The images for the Nintendo Switch unofficial Android port are now here, letting Switch owners convert their hybrid console into a hybrid console that happens to run Android.
This is all thanks to a 2018 exploit in the Nintendo Switch’s code that allows the execution of outside code. Due to a flew with the Tegra X1 SoC,leading to the development of an Android port based on the NVIDIA Shield Android TV’s Lineage 15.1 operating system. Roughly, this is comparable to Android’s 8.1 Oreo release, so it is lagging a little behind the latest Android features, but should have decent compatibility.
This is the creation of developer Billy Laws, known by his alias of ByLaws, along with developer Max Keller, and it’s the first public release of the software, after they first managed to get a version of Android working on the console back in February.
The key thing is that it runs off of an SD card, meaning you don’t need to install it on the system itself, and can always go back to having a regular Nintendo Switch by slamming that eject button and tossing your SD card into a river. Or, to be honest, storing it in your Nintendo Switch case for later use. The river thing is optional.
You can get a glimpse at how it all works in this video from xdadevelopers, which shows a few cool features, namely the way it takes advantage of some of the Nintendo Switch’s best features: native Joy-Con support, and even seamless docking to let you put your Android apps on the big screen.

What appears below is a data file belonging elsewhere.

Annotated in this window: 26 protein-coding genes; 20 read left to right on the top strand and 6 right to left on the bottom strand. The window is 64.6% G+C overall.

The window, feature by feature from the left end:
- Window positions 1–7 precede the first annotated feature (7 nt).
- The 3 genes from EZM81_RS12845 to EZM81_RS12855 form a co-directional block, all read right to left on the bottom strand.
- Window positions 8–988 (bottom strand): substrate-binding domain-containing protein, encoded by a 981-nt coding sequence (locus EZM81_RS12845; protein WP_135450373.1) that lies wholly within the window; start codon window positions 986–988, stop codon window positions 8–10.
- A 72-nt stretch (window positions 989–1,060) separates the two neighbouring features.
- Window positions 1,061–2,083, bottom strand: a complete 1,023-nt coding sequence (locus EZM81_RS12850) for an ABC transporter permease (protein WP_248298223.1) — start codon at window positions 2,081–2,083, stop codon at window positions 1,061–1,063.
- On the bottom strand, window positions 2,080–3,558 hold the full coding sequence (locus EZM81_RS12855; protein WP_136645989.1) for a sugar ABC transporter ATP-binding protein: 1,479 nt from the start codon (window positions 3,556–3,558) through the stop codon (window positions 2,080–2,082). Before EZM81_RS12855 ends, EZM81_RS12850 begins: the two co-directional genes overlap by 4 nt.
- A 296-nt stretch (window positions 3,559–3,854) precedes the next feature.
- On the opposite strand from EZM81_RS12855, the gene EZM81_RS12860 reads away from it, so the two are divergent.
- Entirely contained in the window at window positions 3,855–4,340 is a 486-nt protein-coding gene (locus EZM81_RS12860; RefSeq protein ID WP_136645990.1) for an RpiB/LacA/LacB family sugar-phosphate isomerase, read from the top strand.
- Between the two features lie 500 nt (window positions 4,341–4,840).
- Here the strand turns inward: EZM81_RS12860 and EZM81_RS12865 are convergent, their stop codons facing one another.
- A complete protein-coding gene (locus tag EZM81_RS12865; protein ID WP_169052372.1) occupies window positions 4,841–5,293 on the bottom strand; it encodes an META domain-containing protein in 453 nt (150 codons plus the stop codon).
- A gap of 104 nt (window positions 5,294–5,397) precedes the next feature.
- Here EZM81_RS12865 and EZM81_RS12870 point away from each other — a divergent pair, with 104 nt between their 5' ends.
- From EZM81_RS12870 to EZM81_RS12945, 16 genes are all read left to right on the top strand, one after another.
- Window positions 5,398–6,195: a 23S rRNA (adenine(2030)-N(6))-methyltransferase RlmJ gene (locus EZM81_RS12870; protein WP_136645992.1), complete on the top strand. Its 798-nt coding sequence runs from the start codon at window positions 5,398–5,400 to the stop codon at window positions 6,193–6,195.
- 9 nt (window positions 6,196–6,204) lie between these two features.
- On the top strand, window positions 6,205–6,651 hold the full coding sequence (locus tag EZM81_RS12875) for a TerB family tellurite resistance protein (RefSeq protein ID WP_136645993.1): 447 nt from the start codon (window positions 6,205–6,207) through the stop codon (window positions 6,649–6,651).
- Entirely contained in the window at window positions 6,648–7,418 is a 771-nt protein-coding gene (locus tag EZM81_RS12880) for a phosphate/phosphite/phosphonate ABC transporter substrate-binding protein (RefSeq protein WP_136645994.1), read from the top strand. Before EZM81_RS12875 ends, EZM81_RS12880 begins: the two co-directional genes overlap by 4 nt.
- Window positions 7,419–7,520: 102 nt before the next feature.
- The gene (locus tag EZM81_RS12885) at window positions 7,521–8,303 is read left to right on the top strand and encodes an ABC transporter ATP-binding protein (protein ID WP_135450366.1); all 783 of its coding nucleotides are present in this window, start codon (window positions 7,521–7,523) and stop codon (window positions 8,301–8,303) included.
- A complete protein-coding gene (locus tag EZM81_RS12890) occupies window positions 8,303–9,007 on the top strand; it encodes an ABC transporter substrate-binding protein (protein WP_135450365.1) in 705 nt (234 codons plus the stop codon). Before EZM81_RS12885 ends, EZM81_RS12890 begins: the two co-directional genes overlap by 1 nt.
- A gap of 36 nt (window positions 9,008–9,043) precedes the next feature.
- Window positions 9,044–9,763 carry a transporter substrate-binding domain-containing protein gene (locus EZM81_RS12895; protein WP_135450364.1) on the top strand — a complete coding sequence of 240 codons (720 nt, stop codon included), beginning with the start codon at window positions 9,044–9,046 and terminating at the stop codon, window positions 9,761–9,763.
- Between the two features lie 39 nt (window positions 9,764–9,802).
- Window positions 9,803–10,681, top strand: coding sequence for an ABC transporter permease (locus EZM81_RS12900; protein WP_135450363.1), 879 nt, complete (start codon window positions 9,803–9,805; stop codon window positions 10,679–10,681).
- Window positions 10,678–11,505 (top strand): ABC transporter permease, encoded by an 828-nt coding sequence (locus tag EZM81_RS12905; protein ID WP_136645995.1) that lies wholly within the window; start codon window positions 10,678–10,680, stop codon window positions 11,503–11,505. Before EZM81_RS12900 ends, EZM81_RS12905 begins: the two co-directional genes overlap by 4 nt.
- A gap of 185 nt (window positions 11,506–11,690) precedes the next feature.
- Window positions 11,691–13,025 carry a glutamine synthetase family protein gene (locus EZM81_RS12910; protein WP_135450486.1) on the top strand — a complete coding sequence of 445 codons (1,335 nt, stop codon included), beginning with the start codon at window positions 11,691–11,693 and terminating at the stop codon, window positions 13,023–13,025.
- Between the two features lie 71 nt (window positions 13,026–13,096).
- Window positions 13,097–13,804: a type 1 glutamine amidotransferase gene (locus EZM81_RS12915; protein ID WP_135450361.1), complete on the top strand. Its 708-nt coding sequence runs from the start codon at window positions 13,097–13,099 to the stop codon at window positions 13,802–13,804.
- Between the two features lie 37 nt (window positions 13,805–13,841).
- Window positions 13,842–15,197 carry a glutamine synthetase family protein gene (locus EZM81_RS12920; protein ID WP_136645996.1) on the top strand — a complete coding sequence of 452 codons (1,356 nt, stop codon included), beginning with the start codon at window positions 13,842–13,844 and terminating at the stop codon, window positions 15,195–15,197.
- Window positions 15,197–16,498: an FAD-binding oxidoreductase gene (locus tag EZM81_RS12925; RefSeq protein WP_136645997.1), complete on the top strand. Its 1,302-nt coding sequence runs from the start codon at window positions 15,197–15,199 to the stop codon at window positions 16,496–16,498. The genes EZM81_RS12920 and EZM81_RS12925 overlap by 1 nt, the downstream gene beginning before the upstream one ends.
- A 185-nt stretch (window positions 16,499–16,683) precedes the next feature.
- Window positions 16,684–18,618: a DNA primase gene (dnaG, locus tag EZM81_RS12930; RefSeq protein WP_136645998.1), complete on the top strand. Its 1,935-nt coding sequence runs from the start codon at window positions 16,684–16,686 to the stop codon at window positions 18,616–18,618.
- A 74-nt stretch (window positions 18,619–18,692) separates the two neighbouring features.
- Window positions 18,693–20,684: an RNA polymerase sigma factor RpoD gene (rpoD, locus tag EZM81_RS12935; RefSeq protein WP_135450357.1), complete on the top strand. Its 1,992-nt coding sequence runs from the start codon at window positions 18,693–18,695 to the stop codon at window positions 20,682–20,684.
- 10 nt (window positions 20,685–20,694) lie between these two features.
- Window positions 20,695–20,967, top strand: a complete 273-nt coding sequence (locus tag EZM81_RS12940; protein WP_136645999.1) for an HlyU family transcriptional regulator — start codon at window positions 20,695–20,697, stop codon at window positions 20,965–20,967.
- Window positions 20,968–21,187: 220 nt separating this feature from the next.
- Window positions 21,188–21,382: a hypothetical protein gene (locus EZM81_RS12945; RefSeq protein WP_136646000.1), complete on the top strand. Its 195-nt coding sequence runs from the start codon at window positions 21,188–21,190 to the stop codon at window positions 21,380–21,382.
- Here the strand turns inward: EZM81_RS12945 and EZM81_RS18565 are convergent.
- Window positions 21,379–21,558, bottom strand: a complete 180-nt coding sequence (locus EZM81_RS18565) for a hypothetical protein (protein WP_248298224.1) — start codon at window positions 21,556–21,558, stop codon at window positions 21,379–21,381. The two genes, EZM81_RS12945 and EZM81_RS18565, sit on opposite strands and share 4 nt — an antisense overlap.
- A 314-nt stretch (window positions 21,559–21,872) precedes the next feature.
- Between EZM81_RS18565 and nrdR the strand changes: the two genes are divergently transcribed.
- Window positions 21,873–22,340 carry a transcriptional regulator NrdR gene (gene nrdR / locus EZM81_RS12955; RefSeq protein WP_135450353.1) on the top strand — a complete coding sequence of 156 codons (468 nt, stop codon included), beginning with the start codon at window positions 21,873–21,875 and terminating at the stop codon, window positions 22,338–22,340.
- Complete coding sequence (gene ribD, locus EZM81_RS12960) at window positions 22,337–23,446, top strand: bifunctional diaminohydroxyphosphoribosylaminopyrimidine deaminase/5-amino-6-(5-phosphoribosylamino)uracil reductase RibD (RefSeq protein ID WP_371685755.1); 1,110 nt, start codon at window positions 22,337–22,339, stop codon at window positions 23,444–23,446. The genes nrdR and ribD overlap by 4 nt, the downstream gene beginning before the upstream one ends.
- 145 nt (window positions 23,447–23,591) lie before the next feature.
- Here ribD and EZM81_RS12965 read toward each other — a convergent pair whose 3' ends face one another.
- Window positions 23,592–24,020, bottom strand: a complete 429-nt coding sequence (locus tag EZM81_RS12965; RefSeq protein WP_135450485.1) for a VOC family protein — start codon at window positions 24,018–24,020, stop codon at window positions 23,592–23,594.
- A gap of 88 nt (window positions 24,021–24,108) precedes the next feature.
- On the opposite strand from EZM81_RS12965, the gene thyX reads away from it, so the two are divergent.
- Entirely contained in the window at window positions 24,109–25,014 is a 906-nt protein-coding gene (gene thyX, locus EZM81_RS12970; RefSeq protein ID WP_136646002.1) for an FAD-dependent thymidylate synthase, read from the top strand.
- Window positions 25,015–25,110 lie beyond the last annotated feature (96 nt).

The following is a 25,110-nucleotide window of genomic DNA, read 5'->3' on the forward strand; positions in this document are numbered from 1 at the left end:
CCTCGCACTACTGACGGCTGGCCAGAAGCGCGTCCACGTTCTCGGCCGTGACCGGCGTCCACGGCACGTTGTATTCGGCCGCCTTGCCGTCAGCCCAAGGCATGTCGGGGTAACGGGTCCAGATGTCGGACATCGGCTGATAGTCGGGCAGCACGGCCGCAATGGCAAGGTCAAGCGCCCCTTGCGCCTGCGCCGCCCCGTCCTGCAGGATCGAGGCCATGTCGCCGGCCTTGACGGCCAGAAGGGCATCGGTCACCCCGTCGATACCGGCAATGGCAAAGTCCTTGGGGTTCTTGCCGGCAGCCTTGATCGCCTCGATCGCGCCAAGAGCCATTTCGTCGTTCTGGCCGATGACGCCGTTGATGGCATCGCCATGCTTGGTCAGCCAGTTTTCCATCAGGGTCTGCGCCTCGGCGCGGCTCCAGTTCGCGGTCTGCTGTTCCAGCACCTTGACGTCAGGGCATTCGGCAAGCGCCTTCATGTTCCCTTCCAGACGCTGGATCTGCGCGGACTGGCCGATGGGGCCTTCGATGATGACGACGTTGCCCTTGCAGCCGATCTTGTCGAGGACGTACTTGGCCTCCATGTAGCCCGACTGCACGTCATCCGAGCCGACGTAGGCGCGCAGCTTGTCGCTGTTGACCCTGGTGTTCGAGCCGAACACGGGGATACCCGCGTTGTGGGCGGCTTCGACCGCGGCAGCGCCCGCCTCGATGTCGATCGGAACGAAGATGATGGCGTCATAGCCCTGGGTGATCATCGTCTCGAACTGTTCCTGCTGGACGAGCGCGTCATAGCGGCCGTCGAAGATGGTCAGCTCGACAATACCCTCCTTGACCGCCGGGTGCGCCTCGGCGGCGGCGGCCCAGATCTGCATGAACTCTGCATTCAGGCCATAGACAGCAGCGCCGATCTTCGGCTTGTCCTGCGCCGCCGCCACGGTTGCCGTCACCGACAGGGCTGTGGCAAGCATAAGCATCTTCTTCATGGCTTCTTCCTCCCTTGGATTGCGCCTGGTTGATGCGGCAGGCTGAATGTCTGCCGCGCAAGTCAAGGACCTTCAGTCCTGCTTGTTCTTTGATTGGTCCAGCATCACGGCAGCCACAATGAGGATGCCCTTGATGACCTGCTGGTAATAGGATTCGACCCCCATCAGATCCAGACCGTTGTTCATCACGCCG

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There are problems, of course. It’s the first release so there are a few weird bugs and glitches which will likely be ironed out over time. Unlikely to be fixed are a few of the more serious problems: the Nintendo Switch doesn’t have GPS, a mic or a camera, meaning Android apps relying on these are going to straight up not work. Bad news for Pokemon Go fans., but that’s not really the target demographic for this conversion.
For a lot of people, this will involve having a Nintendo Switch that can be used as a multimedia machine, whether that’s for running legally dubious emulation software, which we’d never advise you do, or just watching Netflix in a hotel room a long way from home.
Everything you need to get it working can be found in this thread. You’ll need an SD card, of course.
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